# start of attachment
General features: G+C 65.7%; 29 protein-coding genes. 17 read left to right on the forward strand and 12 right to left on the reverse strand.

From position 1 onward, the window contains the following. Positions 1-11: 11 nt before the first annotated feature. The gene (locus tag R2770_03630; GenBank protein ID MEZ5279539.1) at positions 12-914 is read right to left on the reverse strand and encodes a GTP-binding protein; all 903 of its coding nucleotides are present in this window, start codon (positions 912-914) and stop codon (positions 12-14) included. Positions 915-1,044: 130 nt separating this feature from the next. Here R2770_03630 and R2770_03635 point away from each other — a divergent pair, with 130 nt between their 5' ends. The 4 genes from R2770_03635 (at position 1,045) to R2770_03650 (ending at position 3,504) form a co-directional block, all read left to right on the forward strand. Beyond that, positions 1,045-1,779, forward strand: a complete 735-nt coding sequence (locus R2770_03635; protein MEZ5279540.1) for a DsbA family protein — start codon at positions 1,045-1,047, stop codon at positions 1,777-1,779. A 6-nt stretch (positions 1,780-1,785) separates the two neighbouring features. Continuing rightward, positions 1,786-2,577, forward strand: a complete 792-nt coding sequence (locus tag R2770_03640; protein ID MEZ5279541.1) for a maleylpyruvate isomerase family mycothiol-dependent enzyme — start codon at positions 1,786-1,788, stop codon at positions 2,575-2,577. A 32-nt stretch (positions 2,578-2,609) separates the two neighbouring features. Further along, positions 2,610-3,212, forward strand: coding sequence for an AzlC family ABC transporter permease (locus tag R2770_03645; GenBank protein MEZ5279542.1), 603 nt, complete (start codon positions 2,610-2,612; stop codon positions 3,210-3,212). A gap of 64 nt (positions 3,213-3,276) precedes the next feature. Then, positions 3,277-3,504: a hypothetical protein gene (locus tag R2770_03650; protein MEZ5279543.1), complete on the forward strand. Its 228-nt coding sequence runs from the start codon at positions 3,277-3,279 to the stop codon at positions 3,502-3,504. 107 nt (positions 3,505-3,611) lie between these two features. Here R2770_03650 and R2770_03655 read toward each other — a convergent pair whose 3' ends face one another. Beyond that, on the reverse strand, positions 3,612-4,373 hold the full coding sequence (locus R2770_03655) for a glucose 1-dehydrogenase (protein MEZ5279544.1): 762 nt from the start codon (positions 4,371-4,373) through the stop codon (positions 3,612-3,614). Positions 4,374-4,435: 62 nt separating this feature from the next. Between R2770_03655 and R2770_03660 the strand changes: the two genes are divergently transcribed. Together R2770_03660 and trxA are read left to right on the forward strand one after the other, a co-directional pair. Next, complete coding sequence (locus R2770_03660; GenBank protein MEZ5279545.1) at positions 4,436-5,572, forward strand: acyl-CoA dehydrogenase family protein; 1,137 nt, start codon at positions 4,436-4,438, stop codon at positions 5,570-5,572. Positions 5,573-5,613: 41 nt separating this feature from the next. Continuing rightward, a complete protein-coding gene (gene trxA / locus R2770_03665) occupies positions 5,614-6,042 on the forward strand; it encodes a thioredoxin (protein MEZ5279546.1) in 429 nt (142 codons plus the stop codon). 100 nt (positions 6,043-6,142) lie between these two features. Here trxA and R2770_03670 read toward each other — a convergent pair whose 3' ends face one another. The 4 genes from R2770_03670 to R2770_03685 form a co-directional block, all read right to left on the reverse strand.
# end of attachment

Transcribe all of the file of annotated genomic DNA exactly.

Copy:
General features: G+C 65.7%; 29 protein-coding genes. 17 read left to right on the forward strand and 12 right to left on the reverse strand.

From position 1 onward, the window contains the following. Positions 1-11: 11 nt before the first annotated feature. The gene (locus tag R2770_03630; GenBank protein ID MEZ5279539.1) at positions 12-914 is read right to left on the reverse strand and encodes a GTP-binding protein; all 903 of its coding nucleotides are present in this window, start codon (positions 912-914) and stop codon (positions 12-14) included. Positions 915-1,044: 130 nt separating this feature from the next. Here R2770_03630 and R2770_03635 point away from each other — a divergent pair, with 130 nt between their 5' ends. The 4 genes from R2770_03635 (at position 1,045) to R2770_03650 (ending at position 3,504) form a co-directional block, all read left to right on the forward strand. Beyond that, positions 1,045-1,779, forward strand: a complete 735-nt coding sequence (locus R2770_03635; protein MEZ5279540.1) for a DsbA family protein — start codon at positions 1,045-1,047, stop codon at positions 1,777-1,779. A 6-nt stretch (positions 1,780-1,785) separates the two neighbouring features. Continuing rightward, positions 1,786-2,577, forward strand: a complete 792-nt coding sequence (locus tag R2770_03640; protein ID MEZ5279541.1) for a maleylpyruvate isomerase family mycothiol-dependent enzyme — start codon at positions 1,786-1,788, stop codon at positions 2,575-2,577. A 32-nt stretch (positions 2,578-2,609) separates the two neighbouring features. Further along, positions 2,610-3,212, forward strand: coding sequence for an AzlC family ABC transporter permease (locus tag R2770_03645; GenBank protein MEZ5279542.1), 603 nt, complete (start codon positions 2,610-2,612; stop codon positions 3,210-3,212). A gap of 64 nt (positions 3,213-3,276) precedes the next feature. Then, positions 3,277-3,504: a hypothetical protein gene (locus tag R2770_03650; protein MEZ5279543.1), complete on the forward strand. Its 228-nt coding sequence runs from the start codon at positions 3,277-3,279 to the stop codon at positions 3,502-3,504. 107 nt (positions 3,505-3,611) lie between these two features. Here R2770_03650 and R2770_03655 read toward each other — a convergent pair whose 3' ends face one another. Beyond that, on the reverse strand, positions 3,612-4,373 hold the full coding sequence (locus R2770_03655) for a glucose 1-dehydrogenase (protein MEZ5279544.1): 762 nt from the start codon (positions 4,371-4,373) through the stop codon (positions 3,612-3,614). Positions 4,374-4,435: 62 nt separating this feature from the next. Between R2770_03655 and R2770_03660 the strand changes: the two genes are divergently transcribed. Together R2770_03660 and trxA are read left to right on the forward strand one after the other, a co-directional pair. Next, complete coding sequence (locus R2770_03660; GenBank protein MEZ5279545.1) at positions 4,436-5,572, forward strand: acyl-CoA dehydrogenase family protein; 1,137 nt, start codon at positions 4,436-4,438, stop codon at positions 5,570-5,572. Positions 5,573-5,613: 41 nt separating this feature from the next. Continuing rightward, a complete protein-coding gene (gene trxA / locus R2770_03665) occupies positions 5,614-6,042 on the forward strand; it encodes a thioredoxin (protein MEZ5279546.1) in 429 nt (142 codons plus the stop codon). 100 nt (positions 6,043-6,142) lie between these two features. Here trxA and R2770_03670 read toward each other — a convergent pair whose 3' ends face one another. The 4 genes from R2770_03670 to R2770_03685 form a co-directional block, all read right to left on the reverse strand.